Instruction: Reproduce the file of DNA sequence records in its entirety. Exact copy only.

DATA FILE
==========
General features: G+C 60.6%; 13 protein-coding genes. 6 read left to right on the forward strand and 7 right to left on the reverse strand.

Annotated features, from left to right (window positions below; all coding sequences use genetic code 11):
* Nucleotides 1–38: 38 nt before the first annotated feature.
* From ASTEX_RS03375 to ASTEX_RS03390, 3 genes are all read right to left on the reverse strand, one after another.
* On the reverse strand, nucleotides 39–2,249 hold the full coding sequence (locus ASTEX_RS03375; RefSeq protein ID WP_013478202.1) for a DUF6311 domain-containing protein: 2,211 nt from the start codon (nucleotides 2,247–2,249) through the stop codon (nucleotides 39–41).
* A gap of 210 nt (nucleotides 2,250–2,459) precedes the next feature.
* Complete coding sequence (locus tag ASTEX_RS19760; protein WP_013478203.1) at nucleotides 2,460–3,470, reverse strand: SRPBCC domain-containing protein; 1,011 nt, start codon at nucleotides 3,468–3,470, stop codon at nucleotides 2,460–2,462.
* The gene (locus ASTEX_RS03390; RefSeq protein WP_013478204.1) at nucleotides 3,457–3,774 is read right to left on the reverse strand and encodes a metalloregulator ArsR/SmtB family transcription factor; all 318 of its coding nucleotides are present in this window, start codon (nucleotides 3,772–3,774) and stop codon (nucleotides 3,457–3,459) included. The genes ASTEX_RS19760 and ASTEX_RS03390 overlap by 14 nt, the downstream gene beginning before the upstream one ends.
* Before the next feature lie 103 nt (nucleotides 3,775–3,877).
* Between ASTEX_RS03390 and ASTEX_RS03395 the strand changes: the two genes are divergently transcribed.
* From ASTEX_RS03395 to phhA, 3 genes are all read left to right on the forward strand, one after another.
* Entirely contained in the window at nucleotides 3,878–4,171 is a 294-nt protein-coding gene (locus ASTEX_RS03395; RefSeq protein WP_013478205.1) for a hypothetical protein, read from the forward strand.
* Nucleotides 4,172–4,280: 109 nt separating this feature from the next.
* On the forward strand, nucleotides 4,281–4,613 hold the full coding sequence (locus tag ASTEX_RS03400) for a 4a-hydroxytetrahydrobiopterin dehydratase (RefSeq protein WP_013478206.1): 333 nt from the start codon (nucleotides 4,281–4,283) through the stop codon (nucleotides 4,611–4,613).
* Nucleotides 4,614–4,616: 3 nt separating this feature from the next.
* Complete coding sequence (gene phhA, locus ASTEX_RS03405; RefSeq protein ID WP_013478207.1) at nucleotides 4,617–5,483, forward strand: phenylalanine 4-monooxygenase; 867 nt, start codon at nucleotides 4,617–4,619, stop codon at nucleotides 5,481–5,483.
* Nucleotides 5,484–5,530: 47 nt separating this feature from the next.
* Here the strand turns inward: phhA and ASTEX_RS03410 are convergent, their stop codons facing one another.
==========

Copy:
General features: G+C 60.6%; 13 protein-coding genes. 6 read left to right on the forward strand and 7 right to left on the reverse strand.

Annotated features, from left to right (window positions below; all coding sequences use genetic code 11):
* Nucleotides 1–38: 38 nt before the first annotated feature.
* From ASTEX_RS03375 to ASTEX_RS03390, 3 genes are all read right to left on the reverse strand, one after another.
* On the reverse strand, nucleotides 39–2,249 hold the full coding sequence (locus ASTEX_RS03375; RefSeq protein ID WP_013478202.1) for a DUF6311 domain-containing protein: 2,211 nt from the start codon (nucleotides 2,247–2,249) through the stop codon (nucleotides 39–41).
* A gap of 210 nt (nucleotides 2,250–2,459) precedes the next feature.
* Complete coding sequence (locus tag ASTEX_RS19760; protein WP_013478203.1) at nucleotides 2,460–3,470, reverse strand: SRPBCC domain-containing protein; 1,011 nt, start codon at nucleotides 3,468–3,470, stop codon at nucleotides 2,460–2,462.
* The gene (locus ASTEX_RS03390; RefSeq protein WP_013478204.1) at nucleotides 3,457–3,774 is read right to left on the reverse strand and encodes a metalloregulator ArsR/SmtB family transcription factor; all 318 of its coding nucleotides are present in this window, start codon (nucleotides 3,772–3,774) and stop codon (nucleotides 3,457–3,459) included. The genes ASTEX_RS19760 and ASTEX_RS03390 overlap by 14 nt, the downstream gene beginning before the upstream one ends.
* Before the next feature lie 103 nt (nucleotides 3,775–3,877).
* Between ASTEX_RS03390 and ASTEX_RS03395 the strand changes: the two genes are divergently transcribed.
* From ASTEX_RS03395 to phhA, 3 genes are all read left to right on the forward strand, one after another.
* Entirely contained in the window at nucleotides 3,878–4,171 is a 294-nt protein-coding gene (locus ASTEX_RS03395; RefSeq protein WP_013478205.1) for a hypothetical protein, read from the forward strand.
* Nucleotides 4,172–4,280: 109 nt separating this feature from the next.
* On the forward strand, nucleotides 4,281–4,613 hold the full coding sequence (locus tag ASTEX_RS03400) for a 4a-hydroxytetrahydrobiopterin dehydratase (RefSeq protein WP_013478206.1): 333 nt from the start codon (nucleotides 4,281–4,283) through the stop codon (nucleotides 4,611–4,613).
* Nucleotides 4,614–4,616: 3 nt separating this feature from the next.
* Complete coding sequence (gene phhA, locus ASTEX_RS03405; RefSeq protein ID WP_013478207.1) at nucleotides 4,617–5,483, forward strand: phenylalanine 4-monooxygenase; 867 nt, start codon at nucleotides 4,617–4,619, stop codon at nucleotides 5,481–5,483.
* Nucleotides 5,484–5,530: 47 nt separating this feature from the next.
* Here the strand turns inward: phhA and ASTEX_RS03410 are convergent, their stop codons facing one another.